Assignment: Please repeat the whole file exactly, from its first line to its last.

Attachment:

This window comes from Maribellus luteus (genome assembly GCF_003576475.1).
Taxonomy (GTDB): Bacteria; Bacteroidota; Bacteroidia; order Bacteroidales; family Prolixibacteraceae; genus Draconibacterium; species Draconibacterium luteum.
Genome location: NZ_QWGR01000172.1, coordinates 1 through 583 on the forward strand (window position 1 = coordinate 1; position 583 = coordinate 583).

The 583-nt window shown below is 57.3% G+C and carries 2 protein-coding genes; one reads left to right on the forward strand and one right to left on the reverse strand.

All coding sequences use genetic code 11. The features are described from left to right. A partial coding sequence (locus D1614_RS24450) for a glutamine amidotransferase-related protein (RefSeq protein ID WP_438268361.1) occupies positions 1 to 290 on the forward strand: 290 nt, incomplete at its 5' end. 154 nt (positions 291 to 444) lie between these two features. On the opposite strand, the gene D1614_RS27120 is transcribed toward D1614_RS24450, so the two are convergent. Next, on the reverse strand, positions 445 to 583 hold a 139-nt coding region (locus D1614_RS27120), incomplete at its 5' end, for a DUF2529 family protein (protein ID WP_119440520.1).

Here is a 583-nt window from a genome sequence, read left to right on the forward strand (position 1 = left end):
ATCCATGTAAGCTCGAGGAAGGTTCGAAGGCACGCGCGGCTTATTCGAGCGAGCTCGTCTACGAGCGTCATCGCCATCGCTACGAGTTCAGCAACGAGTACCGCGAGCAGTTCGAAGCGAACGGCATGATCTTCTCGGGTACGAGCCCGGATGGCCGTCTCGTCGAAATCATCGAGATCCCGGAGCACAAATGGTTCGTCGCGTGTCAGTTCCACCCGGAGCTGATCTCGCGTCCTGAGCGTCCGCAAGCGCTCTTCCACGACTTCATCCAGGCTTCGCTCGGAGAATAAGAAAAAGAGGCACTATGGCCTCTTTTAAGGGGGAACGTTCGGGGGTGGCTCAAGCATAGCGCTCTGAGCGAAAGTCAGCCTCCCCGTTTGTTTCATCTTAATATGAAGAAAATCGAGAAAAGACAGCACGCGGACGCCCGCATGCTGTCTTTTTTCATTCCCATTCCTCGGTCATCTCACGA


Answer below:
This window comes from Maribellus luteus (genome assembly GCF_003576475.1).
Taxonomy (GTDB): Bacteria; Bacteroidota; Bacteroidia; order Bacteroidales; family Prolixibacteraceae; genus Draconibacterium; species Draconibacterium luteum.
Genome location: NZ_QWGR01000172.1, coordinates 1 through 583 on the forward strand (window position 1 = coordinate 1; position 583 = coordinate 583).

The 583-nt window shown below is 57.3% G+C and carries 2 protein-coding genes; one reads left to right on the forward strand and one right to left on the reverse strand.

All coding sequences use genetic code 11. The features are described from left to right. A partial coding sequence (locus D1614_RS24450) for a glutamine amidotransferase-related protein (RefSeq protein ID WP_438268361.1) occupies positions 1 to 290 on the forward strand: 290 nt, incomplete at its 5' end. 154 nt (positions 291 to 444) lie between these two features. On the opposite strand, the gene D1614_RS27120 is transcribed toward D1614_RS24450, so the two are convergent. Next, on the reverse strand, positions 445 to 583 hold a 139-nt coding region (locus D1614_RS27120), incomplete at its 5' end, for a DUF2529 family protein (protein ID WP_119440520.1).

Here is a 583-nt window from a genome sequence, read left to right on the forward strand (position 1 = left end):
ATCCATGTAAGCTCGAGGAAGGTTCGAAGGCACGCGCGGCTTATTCGAGCGAGCTCGTCTACGAGCGTCATCGCCATCGCTACGAGTTCAGCAACGAGTACCGCGAGCAGTTCGAAGCGAACGGCATGATCTTCTCGGGTACGAGCCCGGATGGCCGTCTCGTCGAAATCATCGAGATCCCGGAGCACAAATGGTTCGTCGCGTGTCAGTTCCACCCGGAGCTGATCTCGCGTCCTGAGCGTCCGCAAGCGCTCTTCCACGACTTCATCCAGGCTTCGCTCGGAGAATAAGAAAAAGAGGCACTATGGCCTCTTTTAAGGGGGAACGTTCGGGGGTGGCTCAAGCATAGCGCTCTGAGCGAAAGTCAGCCTCCCCGTTTGTTTCATCTTAATATGAAGAAAATCGAGAAAAGACAGCACGCGGACGCCCGCATGCTGTCTTTTTTCATTCCCATTCCTCGGTCATCTCACGA